From Fitness Director, Rob Kram
Lunges are one of the 8 major movements of the human body, therefore everyone needs to lunge. From bending down and picking up groceries, to extreme athletic endeavors, the lunge is a vital part of almost all activity. There are many ways to lunge, and like the debates on “the proper squat” there is no one right way. There used to be training for fitness professionals to coach the client to never allow their knees to go past their toes on the front foot. Although this is a safe cue to use, more modern observation has opened our perspectives to understand that the knee can get well past the toes in many functional lunging movements.
A simple way to think about lunges is to do them in every direction possible and adjust any load you may be carrying depending on which movements are the most difficult for you. For example, in a slow static lunge (standing still with no movement of the feet) you may be able to use very heavy dumbbells in each hand. Then for a faster plyometric lunge (jumping in the air while switching legs) there may not be any need for load at all. The idea of adjusting load applies to the range of motion as well. The lower you go and the more past your toes your knees go, the less load you will want to be carrying so as to not exceed the load capacity of the knee joint when it’s at its most open and therefore vulnerable position. For example, a lunge down to 90 degrees at the knee and hip can be loaded much heavier than a lunge that requires touching the floor with your fingertips in front of your front foot.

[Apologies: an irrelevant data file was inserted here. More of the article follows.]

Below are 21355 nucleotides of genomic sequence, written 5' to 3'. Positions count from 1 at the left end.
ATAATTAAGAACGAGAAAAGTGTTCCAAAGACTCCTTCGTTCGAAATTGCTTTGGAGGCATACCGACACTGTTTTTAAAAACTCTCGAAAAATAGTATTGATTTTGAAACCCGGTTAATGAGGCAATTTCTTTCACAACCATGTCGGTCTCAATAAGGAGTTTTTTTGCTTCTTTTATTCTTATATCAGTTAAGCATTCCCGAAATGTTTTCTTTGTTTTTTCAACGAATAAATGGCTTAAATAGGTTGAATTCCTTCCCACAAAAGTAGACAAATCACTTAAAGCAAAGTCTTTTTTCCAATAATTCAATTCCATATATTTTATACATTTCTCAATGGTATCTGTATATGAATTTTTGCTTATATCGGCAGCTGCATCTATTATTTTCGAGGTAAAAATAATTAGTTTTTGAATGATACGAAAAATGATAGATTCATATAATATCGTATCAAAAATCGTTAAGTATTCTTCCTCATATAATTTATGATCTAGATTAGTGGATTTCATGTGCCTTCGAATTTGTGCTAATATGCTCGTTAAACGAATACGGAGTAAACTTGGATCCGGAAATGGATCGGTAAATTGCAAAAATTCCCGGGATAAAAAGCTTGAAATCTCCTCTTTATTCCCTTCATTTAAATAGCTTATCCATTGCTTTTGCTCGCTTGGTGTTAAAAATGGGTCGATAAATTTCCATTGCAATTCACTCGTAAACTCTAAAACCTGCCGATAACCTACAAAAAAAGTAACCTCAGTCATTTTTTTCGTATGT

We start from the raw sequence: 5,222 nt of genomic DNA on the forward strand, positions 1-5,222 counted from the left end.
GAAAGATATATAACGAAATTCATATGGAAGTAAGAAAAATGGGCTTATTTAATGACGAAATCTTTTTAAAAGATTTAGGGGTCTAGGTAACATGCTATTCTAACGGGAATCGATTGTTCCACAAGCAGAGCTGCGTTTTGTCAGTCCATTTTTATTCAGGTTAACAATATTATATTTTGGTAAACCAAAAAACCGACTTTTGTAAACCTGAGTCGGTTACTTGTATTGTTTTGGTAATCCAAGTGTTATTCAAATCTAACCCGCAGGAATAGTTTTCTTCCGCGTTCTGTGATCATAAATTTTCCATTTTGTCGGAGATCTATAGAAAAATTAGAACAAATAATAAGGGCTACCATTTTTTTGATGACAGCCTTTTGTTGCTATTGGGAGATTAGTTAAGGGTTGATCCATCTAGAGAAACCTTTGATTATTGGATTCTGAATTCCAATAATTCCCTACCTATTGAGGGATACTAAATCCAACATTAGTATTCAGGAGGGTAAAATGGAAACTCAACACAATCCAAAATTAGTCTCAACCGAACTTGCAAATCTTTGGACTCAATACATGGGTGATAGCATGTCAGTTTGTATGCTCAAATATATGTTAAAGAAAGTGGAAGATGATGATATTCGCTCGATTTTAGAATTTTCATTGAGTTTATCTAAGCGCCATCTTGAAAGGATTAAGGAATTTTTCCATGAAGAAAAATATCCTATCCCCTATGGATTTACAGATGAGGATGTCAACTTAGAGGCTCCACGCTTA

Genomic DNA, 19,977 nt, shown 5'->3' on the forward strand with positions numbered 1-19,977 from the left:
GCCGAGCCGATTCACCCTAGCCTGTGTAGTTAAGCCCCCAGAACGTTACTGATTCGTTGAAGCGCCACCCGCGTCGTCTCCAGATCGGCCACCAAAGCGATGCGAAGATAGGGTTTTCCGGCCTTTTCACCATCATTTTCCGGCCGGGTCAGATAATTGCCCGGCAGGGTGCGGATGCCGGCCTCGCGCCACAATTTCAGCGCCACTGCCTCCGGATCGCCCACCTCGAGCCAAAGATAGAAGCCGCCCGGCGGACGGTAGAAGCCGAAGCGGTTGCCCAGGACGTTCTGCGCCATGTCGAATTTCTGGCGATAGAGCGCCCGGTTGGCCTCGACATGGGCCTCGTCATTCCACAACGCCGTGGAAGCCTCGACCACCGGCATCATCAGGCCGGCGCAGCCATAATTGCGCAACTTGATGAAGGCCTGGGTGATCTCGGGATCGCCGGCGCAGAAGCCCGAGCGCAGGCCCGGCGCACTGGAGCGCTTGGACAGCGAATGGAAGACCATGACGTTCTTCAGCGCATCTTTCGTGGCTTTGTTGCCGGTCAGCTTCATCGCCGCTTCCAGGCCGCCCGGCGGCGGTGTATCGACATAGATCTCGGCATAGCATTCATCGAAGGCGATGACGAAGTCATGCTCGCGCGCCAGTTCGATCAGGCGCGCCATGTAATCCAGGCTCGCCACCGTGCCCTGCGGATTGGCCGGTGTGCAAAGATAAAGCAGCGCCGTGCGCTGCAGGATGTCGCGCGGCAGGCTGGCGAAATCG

Some additional tips for lunging:
- Mix it up and go in every direction and at every speed
- Loaded lunges are great for building muscle, but loaded on one side engages more stabilizers and are better for core stability
- Mentally focus on what you want to work the most. If you activate the glutes it will work harder than the quads and vice versa.
- Using a lunge stance as the base for other upper body exercises is a great way to be more efficient and turn simple bicep curls or overhead presses into a full body workout.
- Mobility work and myofascial release techniques can help you get the most out of your lunges.
- Become conscious of what your core is doing at specific point so of the lunge and breathe to engage
- Tight hip flexors can limit range of motion so use the lunges to help lengthen them by actively engaging the glute muscle of the rear leg.